Isabel Conway joins up with G Adventures to sample their Mekong River Encompassed cruise taking in Cambodia and Vietnam. Never one to shy from an adventure, Isabel has plenty to report home about.
There’s something surreal about wobbling between manic traffic, livestock and ever darting, waving children in the middle of a bustling town deep in Cambodia whose market stall traders point and laugh at a passable female impersonation of the late Benny Hill on a mountain bike.
South East Asian traffic is hairy by any standard. Believe me viewing waves of zipping motor scooters from the vantage point of your handlebars brings a whole new meaning to the will to survive. Yet get out there in the middle of the mayhem in Kampong Chhnang – centuries ago the coastal gateway between China and India – as I recently did and there’s a surprising logic to the organized chaos.
Fortunately, It turns out to be far less scary than visualized from inside the tour bus. We’ve already travelled for days by riverboat, plying the mighty coffee coloured Mekong River, visiting temples whose monks have imparted blessings which may explain umpteen collisions I am now avoiding!.
Taking a 15 km round cycle trip, starting from this busy fishing port via its colourful crowded local market is one of numerous stand out moments on our eventful G Adventures Mekong River journey through parts of Vietnam and Cambodia that’s full of authentic immersive experiences along the way.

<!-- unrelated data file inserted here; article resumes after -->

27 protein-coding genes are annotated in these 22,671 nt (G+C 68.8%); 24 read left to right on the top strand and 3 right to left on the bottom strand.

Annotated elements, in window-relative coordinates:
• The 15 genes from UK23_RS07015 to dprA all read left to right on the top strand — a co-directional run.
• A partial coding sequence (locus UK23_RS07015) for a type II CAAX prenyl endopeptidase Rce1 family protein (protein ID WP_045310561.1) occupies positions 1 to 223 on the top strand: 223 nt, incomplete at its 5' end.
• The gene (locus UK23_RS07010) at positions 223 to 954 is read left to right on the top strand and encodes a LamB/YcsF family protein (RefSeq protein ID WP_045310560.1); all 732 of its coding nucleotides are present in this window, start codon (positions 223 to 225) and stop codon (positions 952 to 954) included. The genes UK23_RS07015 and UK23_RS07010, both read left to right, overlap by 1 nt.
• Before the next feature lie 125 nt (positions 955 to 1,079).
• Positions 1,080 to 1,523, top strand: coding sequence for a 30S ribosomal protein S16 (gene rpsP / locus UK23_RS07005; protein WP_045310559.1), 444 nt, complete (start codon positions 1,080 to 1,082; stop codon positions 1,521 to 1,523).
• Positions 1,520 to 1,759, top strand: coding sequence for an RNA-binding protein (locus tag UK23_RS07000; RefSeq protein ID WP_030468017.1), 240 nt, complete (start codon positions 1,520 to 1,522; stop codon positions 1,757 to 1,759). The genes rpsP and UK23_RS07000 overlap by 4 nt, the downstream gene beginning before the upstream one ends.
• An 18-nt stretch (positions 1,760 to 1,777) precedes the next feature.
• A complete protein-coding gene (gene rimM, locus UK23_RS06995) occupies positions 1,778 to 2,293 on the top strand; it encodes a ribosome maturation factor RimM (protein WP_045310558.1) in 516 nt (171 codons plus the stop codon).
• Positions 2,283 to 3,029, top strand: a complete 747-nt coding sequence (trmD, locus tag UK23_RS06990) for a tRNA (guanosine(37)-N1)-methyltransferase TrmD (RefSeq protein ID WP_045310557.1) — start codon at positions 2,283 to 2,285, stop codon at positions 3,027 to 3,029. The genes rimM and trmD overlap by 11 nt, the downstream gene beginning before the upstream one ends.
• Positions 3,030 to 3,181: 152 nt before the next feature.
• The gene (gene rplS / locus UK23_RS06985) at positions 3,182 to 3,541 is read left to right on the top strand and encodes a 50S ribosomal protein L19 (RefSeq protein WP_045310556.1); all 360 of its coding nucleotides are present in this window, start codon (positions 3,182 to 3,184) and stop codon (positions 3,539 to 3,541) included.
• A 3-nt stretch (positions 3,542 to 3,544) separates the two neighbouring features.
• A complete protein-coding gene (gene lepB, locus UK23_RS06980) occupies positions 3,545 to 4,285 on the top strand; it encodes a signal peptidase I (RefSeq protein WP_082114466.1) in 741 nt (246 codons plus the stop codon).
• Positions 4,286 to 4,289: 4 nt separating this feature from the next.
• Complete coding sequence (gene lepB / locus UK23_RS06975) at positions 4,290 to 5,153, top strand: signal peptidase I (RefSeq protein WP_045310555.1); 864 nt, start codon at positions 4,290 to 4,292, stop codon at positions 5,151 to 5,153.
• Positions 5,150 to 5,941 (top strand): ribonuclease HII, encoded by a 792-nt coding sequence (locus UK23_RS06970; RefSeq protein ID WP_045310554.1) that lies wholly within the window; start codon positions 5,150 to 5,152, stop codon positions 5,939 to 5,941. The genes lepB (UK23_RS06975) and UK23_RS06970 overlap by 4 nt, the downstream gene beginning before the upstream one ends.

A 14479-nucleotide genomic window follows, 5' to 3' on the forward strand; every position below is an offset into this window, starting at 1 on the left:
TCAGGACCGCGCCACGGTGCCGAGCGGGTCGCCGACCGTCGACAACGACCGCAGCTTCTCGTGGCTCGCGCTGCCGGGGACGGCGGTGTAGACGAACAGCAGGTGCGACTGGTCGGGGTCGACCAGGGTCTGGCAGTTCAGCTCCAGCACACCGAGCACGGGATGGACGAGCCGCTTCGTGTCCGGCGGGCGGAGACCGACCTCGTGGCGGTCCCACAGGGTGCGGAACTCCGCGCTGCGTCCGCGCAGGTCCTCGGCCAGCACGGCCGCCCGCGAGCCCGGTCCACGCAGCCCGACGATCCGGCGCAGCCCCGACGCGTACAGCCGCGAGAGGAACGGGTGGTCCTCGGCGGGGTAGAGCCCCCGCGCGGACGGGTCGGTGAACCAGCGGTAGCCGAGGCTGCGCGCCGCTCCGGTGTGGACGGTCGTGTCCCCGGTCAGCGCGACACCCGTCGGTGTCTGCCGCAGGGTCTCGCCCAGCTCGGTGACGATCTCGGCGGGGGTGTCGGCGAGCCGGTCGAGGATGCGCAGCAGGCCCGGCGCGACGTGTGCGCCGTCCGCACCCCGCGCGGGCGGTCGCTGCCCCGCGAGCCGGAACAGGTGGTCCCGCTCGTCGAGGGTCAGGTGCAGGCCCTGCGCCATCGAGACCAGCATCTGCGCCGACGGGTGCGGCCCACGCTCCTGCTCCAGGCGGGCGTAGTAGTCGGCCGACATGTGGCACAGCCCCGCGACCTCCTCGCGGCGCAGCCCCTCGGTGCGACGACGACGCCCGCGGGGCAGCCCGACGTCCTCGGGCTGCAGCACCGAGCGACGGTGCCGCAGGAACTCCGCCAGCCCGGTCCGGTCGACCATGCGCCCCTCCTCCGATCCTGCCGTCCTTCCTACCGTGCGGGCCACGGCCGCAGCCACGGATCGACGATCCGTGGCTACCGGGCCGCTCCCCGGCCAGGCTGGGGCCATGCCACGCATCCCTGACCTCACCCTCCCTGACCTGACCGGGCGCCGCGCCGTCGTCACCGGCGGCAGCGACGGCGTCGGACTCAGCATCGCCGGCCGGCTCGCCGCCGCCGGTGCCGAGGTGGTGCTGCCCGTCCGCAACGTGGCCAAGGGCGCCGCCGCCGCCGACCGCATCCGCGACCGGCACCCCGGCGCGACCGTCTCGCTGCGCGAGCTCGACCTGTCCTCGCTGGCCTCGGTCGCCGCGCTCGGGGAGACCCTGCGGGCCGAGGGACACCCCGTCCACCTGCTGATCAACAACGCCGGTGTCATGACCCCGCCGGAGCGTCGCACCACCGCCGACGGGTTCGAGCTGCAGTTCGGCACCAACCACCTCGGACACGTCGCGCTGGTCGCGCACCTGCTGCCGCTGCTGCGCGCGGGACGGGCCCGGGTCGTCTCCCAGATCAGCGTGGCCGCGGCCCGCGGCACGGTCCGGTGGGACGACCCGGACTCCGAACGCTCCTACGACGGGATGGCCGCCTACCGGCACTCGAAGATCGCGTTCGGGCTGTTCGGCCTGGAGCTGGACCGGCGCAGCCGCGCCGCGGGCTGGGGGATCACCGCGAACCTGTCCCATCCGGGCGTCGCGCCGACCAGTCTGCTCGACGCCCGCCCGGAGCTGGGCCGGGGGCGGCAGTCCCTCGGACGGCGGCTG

We’re pedalling now past the grandiose local HQ of the Cambodian People’s Party, roadside stalls piled with bright orange coloured maize drying in the sun, hawkers flogging motorcycle parts, assorted cooking utensils, exotic fruit and vegetables and makeshift cafes advertising Tiger beer.
Long lashed Brahmin calves meet us on the outskirts where the emerald green rice paddies fan out. Abundant foliage explodes everywhere– a benefit of visiting in the rainy season, despite frequent sudden downpours – providing a lush backdrop here and along the Mekong riverbank with some spectacular sunrises and sunsets.
The harsh realities of life are ever present in these remote parts of Cambodia. Stopping to visit a cottage industry barefoot women are hard at work in a brick factory. A tiny child squats on a mountain of greasy clay while its mother repetitively shovels heavy clots into the brick mould on a clanking assembly line. The stacked bricks are then taken by hand cart to long snake like kilns by an elderly toothless woman bent almost double under her load.
The Kampong Chhnang area is full of potteries and G Adventures gives financial assistance for building materials and other essentials to family based cottage industries. our well informed efficient CEO (Chief Experience Officer) Ronnie takes us to meet a woman who has been making pots since childhood.
The potter uses her hands to mould the pots, beating them laboriously into shape with a paddle like tool. A middle man pays her 75 cents a pot. He only turns up after she has made several hundred and he sells them on for between $4 and $5 each to wholesale buyers in China, Ronnie translates. “Most of her income is spent on the education of her children because she wants them to have a better life”.
Amid poverty and hardship there is also much hope and laughter with insights into Cambodian friendliness and resourcefulness throughout our Mekong River Encompassed travels.